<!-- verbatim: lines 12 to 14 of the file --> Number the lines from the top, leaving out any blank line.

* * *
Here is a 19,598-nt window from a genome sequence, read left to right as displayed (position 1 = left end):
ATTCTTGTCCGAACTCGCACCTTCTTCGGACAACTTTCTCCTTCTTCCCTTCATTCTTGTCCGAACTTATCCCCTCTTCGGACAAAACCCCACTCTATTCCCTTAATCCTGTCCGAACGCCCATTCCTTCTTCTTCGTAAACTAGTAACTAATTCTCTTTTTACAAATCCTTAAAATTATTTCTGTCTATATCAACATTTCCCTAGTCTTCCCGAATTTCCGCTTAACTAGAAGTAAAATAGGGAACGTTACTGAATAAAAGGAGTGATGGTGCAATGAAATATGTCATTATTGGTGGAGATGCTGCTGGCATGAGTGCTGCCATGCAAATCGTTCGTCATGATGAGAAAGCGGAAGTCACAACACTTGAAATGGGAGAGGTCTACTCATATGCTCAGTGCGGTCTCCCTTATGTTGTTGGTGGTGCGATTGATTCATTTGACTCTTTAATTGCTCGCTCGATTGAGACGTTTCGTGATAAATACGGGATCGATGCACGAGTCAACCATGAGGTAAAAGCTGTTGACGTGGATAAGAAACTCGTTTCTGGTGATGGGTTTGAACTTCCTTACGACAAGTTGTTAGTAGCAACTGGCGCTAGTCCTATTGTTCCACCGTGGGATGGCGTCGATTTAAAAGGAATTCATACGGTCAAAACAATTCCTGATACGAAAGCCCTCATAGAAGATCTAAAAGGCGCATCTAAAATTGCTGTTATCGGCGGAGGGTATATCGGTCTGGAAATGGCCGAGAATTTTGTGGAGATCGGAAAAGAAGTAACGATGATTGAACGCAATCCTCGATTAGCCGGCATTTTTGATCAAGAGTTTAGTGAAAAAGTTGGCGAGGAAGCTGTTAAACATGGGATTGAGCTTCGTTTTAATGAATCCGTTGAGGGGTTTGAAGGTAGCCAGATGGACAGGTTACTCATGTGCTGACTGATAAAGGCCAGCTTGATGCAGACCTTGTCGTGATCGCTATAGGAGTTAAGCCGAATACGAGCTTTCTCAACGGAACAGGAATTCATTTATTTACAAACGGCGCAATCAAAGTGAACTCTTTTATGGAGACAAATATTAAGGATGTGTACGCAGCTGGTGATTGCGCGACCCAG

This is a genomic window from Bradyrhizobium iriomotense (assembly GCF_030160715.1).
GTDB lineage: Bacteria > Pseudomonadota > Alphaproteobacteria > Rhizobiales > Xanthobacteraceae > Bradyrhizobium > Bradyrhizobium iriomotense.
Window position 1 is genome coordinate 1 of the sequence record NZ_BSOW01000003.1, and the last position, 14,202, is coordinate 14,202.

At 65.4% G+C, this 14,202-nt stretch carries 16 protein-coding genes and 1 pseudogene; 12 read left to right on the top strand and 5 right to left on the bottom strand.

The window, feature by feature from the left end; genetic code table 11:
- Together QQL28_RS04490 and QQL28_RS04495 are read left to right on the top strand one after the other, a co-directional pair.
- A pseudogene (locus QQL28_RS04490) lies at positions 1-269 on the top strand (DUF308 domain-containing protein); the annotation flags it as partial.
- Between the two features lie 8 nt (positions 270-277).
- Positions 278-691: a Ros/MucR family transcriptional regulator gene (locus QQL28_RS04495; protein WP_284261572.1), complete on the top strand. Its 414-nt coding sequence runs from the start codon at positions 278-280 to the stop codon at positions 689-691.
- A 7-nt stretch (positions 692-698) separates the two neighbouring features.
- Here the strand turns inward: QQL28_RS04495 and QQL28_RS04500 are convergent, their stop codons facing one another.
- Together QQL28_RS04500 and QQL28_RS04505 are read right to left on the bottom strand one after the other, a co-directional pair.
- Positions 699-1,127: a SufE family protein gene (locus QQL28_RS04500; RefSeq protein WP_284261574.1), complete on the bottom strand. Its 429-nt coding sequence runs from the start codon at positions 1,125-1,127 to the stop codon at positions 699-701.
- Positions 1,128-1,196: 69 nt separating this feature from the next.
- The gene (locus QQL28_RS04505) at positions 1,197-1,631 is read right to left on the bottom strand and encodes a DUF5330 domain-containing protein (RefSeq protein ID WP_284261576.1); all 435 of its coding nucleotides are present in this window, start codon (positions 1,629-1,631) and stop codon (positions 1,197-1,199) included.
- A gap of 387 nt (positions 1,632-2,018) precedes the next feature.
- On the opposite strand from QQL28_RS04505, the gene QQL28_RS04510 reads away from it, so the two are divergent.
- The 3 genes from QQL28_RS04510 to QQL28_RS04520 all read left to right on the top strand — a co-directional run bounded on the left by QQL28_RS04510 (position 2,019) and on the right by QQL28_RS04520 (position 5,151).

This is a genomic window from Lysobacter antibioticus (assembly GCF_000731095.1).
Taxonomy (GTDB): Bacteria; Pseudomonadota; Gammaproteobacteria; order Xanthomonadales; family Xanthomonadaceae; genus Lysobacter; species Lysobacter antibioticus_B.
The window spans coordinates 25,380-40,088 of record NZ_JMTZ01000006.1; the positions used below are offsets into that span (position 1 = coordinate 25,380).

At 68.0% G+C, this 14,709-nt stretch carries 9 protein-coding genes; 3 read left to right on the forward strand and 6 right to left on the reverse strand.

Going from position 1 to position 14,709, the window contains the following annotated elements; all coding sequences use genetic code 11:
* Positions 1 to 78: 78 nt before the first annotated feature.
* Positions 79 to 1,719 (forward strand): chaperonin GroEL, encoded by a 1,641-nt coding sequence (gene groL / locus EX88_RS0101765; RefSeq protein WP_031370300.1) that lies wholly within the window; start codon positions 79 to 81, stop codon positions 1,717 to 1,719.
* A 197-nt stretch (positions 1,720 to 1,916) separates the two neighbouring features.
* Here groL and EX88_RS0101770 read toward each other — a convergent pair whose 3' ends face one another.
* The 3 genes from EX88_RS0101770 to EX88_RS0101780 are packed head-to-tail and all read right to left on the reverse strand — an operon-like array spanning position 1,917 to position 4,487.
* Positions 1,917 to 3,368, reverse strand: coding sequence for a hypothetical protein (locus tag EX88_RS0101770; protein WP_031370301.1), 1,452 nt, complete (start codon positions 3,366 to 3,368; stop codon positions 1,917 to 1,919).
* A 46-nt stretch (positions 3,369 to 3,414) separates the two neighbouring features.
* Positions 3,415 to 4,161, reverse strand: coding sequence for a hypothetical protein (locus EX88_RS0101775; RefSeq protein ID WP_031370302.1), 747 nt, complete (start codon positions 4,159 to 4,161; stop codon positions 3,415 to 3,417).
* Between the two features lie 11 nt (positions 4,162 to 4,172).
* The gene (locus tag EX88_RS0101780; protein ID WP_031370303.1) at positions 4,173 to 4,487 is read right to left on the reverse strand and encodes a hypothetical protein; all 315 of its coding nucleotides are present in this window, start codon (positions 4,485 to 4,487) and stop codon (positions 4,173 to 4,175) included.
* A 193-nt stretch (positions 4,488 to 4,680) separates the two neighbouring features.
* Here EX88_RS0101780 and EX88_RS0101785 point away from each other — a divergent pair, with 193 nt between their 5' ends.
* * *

- A 7-nt stretch (positions 692-698) separates the two neighbouring features.
- Here the strand turns inward: QQL28_RS04495 and QQL28_RS04500 are convergent, their stop codons facing one another.
- Together QQL28_RS04500 and QQL28_RS04505 are read right to left on the bottom strand one after the other, a co-directional pair.